Keep readers reading, skimmers scanning
The other day, I found a blog post of interest to me: “Maximizing student productivity: Tips for successful internship programs.”
My intern was scheduled to arrive in three minutes, so I quickly skimmed the story. I read the subheads: “Tip No. 1,” they said. “Tip No. 2. Tip No. 3.”
What were the tips? I’ll never know. Because the writer didn’t make the most of the powerful tools that are subheads.
Subheads have magical properties.
What if I told you there was a magic wand that kept readers reading and skimmers scanning — even after their attention begins to wane?
Friends, there is such a tool, and it’s called a subhead.
“Write subheads that reveal, rather than conceal, your contents.”
— Ann Wylie, writing coach, Wylie Communications
Great subheadings are mini headlines that grab reader attention and help skimmers get the gist of the message.
But label subheads — those that classify the topic but don’t say anything about it — don’t communicate much at all.
So instead of just labeling a section of your copy with the topic — “Mortgage services,” for instance, or “Tip. No. 1” — tell the reader something.
What about mortgage services? What is Tip No. 1?
To get the word out via subheads:
1. Make thinking visual.
Think of your subheads as the Roman numeral outline of your piece. What are your topics I, II and III? Those are your subheads.
So organize your message into a series of sections and subsections. Label the sections with subheads (“Make thinking visual,” in this story, for instance), the subsections with bullets or bold-faced lead-ins (“Acknowledge the event,” on this page).
When one of my clients wanted to lend support after some of its employees endured a fire, subheads included:
- Acknowledge the event.
- Listen. Don’t ask questions or seek details.
- Offer long-term emotional support.
- Offer practical support.
- Watch for reactions.
Write subheads that reveal, rather than conceal, your contents.
2. Don’t write ‘read below’ subheads.
If your subheads say “Problem,” “Solution” and “Result,” you’re telling readers, “read below to find out what the problem, solution and results are.”
But they’re not reading. They’re skimming!
Instead of trying to force skimmers to read, write robust subheads that define the problem, solution and results. Concisely describe the content within each section in a subhead. Use simple, understandable words. Test: Could your grandma understand it?
3. Answer, don’t just ask, questions.
If you raise a question in the subhead, answer it in display copy — a bold-faced lead-in, highlighted key words or a bulleted list, maybe.
If your subhead asks, “Why subheads?” for instance, you might answer the question in a list with bold-faced lead-ins:
- Keep readers reading.
- Communicate to nonreaders.
- Draw readers in.
- Break copy up.
- Make messages memorable.
Otherwise, your question is essentially saying “read below to find out.” And we know skimmers want to skim, not read.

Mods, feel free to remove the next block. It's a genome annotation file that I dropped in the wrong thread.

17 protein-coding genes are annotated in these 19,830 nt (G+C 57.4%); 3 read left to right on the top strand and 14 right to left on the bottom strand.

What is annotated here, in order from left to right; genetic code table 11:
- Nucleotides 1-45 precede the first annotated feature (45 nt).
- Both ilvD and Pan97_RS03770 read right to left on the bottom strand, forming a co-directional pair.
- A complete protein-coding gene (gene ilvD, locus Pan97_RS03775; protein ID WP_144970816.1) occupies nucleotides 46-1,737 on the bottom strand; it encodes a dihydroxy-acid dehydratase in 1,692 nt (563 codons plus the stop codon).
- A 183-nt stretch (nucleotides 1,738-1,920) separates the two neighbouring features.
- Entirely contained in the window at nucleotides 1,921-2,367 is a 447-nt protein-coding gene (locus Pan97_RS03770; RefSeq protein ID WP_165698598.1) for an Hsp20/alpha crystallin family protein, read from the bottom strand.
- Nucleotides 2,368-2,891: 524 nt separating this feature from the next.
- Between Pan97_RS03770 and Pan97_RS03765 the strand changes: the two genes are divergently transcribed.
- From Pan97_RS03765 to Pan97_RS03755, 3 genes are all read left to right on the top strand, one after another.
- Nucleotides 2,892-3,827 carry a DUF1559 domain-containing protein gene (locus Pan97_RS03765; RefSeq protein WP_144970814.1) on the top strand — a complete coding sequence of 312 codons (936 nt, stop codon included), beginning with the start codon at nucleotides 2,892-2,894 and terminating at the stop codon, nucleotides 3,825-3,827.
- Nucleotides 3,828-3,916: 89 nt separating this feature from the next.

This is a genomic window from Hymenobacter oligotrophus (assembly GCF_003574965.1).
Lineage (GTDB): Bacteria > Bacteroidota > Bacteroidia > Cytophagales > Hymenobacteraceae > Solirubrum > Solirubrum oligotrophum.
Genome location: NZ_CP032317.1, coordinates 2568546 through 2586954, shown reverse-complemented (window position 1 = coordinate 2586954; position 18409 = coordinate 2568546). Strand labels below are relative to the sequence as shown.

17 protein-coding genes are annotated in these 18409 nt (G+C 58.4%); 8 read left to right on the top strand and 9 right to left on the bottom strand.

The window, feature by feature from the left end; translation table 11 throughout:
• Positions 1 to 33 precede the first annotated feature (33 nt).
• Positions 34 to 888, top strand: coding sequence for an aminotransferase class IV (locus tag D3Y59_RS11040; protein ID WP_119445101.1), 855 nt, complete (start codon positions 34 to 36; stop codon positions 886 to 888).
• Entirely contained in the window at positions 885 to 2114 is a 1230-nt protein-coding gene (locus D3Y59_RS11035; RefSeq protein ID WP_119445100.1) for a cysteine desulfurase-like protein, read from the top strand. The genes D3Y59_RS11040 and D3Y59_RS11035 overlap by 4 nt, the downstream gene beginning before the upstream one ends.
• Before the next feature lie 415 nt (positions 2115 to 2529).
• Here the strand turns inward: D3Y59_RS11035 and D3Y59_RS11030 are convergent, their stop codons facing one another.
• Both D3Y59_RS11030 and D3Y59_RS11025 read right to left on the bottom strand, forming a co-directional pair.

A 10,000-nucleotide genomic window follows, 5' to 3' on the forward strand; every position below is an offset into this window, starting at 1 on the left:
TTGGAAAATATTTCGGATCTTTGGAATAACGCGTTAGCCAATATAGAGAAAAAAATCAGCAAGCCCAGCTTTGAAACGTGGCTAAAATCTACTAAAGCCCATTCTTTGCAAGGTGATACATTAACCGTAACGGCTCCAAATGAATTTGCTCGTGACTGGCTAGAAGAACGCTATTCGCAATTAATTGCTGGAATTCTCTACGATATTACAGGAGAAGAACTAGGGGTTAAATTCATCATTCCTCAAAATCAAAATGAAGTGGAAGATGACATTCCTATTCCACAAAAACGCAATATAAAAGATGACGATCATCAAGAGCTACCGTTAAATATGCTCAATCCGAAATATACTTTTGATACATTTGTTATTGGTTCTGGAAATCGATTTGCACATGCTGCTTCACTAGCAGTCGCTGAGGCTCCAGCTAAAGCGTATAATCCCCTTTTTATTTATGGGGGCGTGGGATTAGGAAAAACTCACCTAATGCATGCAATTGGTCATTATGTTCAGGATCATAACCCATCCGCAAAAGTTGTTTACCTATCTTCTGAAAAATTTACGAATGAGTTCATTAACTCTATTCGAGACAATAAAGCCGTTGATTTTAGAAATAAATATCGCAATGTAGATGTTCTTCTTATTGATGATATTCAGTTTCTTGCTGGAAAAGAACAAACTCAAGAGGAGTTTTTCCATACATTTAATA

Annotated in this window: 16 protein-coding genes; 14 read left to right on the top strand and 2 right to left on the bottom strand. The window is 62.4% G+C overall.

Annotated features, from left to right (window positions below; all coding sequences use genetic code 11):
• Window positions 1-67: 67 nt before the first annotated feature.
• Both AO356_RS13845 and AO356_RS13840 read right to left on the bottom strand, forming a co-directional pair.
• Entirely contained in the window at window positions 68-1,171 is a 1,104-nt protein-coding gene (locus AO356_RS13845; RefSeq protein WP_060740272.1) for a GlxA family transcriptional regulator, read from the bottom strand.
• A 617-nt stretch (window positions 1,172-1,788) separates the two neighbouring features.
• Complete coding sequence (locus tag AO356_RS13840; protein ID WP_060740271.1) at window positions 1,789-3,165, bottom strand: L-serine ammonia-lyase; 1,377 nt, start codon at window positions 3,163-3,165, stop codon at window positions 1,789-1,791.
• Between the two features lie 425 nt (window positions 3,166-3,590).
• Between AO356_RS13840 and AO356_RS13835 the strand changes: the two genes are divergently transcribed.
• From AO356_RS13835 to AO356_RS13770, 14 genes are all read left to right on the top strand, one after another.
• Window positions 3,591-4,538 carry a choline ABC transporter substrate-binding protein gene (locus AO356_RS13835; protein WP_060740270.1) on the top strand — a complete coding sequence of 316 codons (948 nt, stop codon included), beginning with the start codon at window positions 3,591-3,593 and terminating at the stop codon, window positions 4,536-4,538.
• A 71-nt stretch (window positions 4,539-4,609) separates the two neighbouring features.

Bottom line: If you ask a question in the display copy, you need to answer the question in the display copy.
4. Set up the next section.
Don’t summarize what you’ve already covered, but preview the best of what is to come.
5. Don’t repeat other microcontent.
Avoid using the same words and phrases you’re using in headlines, captions and callouts. Your subheadings help you get the word out to flippers and skimmers. This is San Francisco real estate: Don’t say the same thing twice.
6. Make them compelling.
Write compelling subheads. Choose your words carefully. Craft subheads using intriguing phrases, interesting words.
7. Use subheads frequently.
Use at least one on a short (10- to 12-paragraph) story, recommend the folks at the BBC News Academy. Longer story? Include a subhead every four to six paragraphs.
Note that you’ll have a subhead for each topic in the body of your story, plus one subhead to separate the body from the conclusion (for this story: Don’t drop the subheads.) So if you have three topics, you’ll have four subheads.
8. Keep them short.
Limit subheads to one line — on your phone. (Tip: Email your message to yourself and check it on your mobile to make sure.) That probably means up to five words.
Longer, and they’ll start looking like text, not display copy. And then you’ll lose the attention-grabbing power of subheads.
9. Grab the eye.
“Subheads only get looked at if they actually look like subheads,” write Pernice, et al. “If the sections and their subheads are not different enough, then people will not be able to use them as the lighthouses they are meant to be.”
So once you’ve written subheads, make them eye-catching with larger text, bold-faced type, color, more white space. Make sure there’s plenty of contrast between the text and background, and avoid putting an image behind the text.
But don’t make them distracting.
It’s the Goldilocks rule: Use just enough to set them apart from plain text. Use too much formatting, and they’ll distract skimmers from the rest of the page. Use too little formatting, and skimmers won’t look at them.
Don’t drop the subheads.
Online, writing subheads “may be the most important thing you do” to get readers to read and help skimmers skim. So don’t drop the subheads.
Sources: “Writing for mobile: Bite-size basics,” BBC Academy, Dec. 2, 2014
Kara Pernice, Kathryn Whitenton and Jakob Nielsen; How People Read on the Web: The Eyetracking Evidence; Nielsen Norman Group; Sept. 10, 2013